News / USA

    US Support of Farmers in Hungry Countries Gets Passing Grade

    Obama administration wins praise for focusing global attention on agriculture in the developing world

    A farmer separates grains from weeds of barley in Lalitpur, near Kathmandu, April 26, 2011.
    A farmer separates grains from weeds of barley in Lalitpur, near Kathmandu, April 26, 2011.

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    A new report card gives the United States a B-minus for its support of farmers in hungry countries.

    When U.S. President Barack Obama came to office, he said he would make it a priority to improve agriculture in the developing world. Noting the instability that can stem from hunger and poverty, administration officials often link food security to national security.

    The Chicago Council for Global Affairs, which issued the report card, assessed U.S. agricultural development aid efforts on a scale from "A" for excellent to "F" for failing.

    "These grades are pretty good. The glass is not half empty. The glass is half full," says Dan Glickman, co-chair of the council who is also a former U.S. agriculture secretary.

    Glickman finds good and bad news in the report which was presented at a Washington, D.C., conference this week.

    Good news

    In the past two years, the Obama administration has won praise for helping focus global attention on agriculture in the developing world. The administration has pledged $3.5 billion to support farmers in developing countries and helped to orchestrate a $22-billion commitment from other industrialized countries.

    That marked a turnaround after decades in which the U.S. government joined other major donors in steadily shrinking support for agriculture.

    "So, we start from the spot of not having done much at all to now having an aggressive, active program, and that having happened only in a very short period of time," says former U.N. World Food Program head Catherine Bertini, co-chair of the Chicago Council group.

    In that short time, the report notes that support has grown substantially for agricultural research and education in developing countries and for building essential infrastructure that will catalyze economic growth. Positive changes at the agencies responsible for agricultural development were noted with the report card's highest grade: a B-plus.

    Glickman says overall, the progress on agricultural development has been substantial. "The attention to this issue that has been received over the last two years has been unprecedented in this country. And there is an opportunity to demonstrate real results and permanently reduce the incidence of global poverty."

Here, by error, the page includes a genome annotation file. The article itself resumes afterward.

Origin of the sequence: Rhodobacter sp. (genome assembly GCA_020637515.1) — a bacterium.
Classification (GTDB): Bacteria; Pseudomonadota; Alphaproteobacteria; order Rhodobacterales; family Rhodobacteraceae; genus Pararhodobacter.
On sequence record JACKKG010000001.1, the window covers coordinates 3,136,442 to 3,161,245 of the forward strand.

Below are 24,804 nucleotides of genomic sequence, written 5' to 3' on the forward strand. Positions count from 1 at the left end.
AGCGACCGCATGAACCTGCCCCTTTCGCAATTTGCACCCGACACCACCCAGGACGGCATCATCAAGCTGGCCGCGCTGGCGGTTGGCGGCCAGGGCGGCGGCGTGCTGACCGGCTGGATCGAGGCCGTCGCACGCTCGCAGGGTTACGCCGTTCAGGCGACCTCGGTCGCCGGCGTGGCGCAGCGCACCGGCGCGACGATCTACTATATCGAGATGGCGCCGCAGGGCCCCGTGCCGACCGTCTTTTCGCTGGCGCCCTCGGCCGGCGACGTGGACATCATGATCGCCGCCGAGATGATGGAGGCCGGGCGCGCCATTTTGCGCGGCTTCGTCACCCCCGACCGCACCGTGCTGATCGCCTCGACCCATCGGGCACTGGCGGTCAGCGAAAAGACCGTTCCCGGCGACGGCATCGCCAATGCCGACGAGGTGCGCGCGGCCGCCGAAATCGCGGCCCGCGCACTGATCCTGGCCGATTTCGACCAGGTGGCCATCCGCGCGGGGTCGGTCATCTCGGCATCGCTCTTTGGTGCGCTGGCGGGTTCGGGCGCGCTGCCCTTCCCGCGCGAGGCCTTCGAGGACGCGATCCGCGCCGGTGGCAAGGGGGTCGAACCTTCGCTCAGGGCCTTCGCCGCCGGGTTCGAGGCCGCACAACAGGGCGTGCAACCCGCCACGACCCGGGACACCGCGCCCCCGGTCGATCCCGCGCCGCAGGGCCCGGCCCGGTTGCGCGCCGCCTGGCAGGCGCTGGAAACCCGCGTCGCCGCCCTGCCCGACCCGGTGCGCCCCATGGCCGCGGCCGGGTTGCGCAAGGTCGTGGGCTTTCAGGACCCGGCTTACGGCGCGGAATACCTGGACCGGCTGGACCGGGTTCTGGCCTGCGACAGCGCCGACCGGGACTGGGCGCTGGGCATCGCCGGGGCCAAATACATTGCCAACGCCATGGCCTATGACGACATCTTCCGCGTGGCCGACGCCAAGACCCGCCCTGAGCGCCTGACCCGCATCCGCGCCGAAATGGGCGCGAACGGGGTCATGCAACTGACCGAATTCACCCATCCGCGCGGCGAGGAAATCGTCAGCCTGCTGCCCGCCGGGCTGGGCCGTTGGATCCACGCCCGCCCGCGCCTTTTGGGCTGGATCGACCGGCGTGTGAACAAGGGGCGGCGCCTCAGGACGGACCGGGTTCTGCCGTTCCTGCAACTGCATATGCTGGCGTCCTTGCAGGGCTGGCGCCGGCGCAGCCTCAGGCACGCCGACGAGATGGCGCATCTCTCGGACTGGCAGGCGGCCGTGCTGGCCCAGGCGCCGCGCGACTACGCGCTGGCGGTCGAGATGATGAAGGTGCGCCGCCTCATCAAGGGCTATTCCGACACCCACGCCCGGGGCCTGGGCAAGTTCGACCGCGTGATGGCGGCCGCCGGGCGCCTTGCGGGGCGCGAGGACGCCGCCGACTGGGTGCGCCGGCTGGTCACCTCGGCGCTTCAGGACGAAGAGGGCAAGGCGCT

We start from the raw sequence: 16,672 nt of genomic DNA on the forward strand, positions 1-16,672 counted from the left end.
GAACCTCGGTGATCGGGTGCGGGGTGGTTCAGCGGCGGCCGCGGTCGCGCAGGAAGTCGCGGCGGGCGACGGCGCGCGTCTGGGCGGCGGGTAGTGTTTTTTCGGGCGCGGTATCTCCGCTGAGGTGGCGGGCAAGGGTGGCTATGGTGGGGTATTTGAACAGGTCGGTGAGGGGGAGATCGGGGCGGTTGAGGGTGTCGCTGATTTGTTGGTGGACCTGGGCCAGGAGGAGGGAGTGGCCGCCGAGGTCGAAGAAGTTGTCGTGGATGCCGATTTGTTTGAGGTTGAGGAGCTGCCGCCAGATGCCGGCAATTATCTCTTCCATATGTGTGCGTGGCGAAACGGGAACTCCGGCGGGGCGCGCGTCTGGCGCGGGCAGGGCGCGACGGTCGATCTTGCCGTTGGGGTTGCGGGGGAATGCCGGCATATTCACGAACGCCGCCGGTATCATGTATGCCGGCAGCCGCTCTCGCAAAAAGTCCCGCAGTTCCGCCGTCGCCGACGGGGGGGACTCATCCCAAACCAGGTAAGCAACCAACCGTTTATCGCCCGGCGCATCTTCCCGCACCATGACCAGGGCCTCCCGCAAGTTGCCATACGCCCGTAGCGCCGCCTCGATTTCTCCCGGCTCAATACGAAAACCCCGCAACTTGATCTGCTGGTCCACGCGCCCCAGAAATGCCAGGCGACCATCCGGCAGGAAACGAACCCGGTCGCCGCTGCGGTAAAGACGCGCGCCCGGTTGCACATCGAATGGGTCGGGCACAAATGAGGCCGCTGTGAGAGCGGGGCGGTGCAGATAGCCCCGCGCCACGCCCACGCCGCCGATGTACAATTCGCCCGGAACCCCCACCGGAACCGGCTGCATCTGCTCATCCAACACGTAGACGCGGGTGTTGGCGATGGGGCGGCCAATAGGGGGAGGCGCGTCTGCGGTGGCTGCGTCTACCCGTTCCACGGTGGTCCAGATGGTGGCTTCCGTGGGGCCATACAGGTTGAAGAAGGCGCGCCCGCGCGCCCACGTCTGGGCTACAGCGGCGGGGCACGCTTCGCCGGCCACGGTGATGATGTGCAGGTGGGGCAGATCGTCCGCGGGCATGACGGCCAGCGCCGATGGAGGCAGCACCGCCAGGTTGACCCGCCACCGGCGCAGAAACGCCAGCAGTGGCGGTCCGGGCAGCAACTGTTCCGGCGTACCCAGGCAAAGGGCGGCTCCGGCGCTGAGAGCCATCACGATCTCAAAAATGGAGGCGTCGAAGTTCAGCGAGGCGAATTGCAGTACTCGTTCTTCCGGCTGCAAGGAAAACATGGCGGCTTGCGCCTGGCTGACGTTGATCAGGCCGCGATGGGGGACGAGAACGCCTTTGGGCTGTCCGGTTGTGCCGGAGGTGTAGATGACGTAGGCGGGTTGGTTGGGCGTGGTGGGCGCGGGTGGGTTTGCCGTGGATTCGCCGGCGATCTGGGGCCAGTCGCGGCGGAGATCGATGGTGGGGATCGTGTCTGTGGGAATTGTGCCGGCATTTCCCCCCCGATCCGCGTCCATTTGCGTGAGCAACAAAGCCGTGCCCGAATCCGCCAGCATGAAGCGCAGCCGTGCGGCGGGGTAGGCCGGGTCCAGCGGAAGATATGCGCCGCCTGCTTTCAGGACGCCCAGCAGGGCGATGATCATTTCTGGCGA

Bad News

    However, the report says the bad news is that the U.S. government is not taking full advantage of the opportunity.

    Support for agricultural research and education received B-minus grades. The report says farmer education efforts are improving, but deserve a bigger push. And while U.S. universities have increased their work in developing countries, support for those countries' own research institutions is a weak point.

    The low point on the report card is a "D" grade for policies that hurt farmers in other countries, including support for maize-based ethanol and other biofuels.

    The Obama administration's head of agricultural development, Julie Howard, says the report provides valuable oversight. However, she also adds, "I personally think the report is missing a central achievement over the last three to four years. And that is looking at, how do we do this in a more country-driven way?"

    Howard says, rather than letting donors drive the agenda as they often have, the U.S. initiative responds to priorities and plans the countries themselves produce.

    "Our efforts will be sustainable if our country partners lead the way and say, 'This is what we want to do and how can you help us do those things?'"

    Those efforts will also be sustainable, she adds, by involving the private sector more than previous development aid typically has. She says when private businesses have an incentive to get involved, development aid projects are more likely to spark real economic growth.


    Steve Baragona

    Steve Baragona is an award-winning multimedia journalist covering science, environment and health.

    He spent eight years in molecular biology and infectious disease research before deciding that writing about science was more fun than doing it. He graduated from the University of North Carolina at Chapel Hill with a master’s degree in journalism in 2002.

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